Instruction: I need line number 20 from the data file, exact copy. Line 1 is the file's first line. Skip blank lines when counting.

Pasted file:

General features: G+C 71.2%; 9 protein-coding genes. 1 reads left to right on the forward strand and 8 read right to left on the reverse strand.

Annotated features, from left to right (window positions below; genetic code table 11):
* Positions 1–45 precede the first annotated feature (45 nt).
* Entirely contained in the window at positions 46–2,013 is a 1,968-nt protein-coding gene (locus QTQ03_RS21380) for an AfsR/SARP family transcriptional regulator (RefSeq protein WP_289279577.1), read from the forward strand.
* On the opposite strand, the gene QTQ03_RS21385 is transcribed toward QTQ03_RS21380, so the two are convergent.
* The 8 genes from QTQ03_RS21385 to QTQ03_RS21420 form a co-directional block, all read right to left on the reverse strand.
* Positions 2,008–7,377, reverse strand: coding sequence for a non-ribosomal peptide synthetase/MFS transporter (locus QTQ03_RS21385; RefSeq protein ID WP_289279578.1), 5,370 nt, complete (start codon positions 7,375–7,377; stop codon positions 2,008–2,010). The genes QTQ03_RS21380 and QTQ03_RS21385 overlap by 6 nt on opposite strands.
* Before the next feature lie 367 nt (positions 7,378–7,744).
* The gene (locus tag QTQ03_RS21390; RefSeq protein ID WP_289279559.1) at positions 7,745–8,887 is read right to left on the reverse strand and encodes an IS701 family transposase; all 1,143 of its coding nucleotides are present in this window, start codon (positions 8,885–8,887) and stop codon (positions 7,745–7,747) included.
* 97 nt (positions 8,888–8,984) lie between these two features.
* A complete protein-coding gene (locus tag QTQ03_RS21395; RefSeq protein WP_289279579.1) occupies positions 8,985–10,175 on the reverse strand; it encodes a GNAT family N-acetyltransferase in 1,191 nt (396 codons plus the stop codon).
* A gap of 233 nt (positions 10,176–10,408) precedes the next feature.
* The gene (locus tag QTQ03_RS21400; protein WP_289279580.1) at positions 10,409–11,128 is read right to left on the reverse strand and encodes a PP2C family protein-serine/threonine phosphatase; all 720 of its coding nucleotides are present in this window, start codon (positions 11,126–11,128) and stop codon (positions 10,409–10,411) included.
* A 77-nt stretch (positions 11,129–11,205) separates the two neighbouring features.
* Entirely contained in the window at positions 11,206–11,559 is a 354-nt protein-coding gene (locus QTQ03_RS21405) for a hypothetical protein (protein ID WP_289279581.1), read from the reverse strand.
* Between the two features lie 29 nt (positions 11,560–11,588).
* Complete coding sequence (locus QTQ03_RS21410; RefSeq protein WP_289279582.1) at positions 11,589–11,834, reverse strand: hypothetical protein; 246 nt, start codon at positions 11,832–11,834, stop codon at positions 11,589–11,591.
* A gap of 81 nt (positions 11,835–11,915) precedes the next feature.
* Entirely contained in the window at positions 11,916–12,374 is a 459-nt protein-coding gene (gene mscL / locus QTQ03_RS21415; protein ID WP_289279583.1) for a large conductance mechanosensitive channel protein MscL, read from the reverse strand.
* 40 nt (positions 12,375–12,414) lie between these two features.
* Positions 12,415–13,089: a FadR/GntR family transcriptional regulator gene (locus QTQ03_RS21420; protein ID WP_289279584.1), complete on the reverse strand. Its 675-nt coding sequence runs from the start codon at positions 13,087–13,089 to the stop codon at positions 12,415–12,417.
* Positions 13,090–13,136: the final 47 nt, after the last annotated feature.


* 40 nt (positions 12,375–12,414) lie between these two features.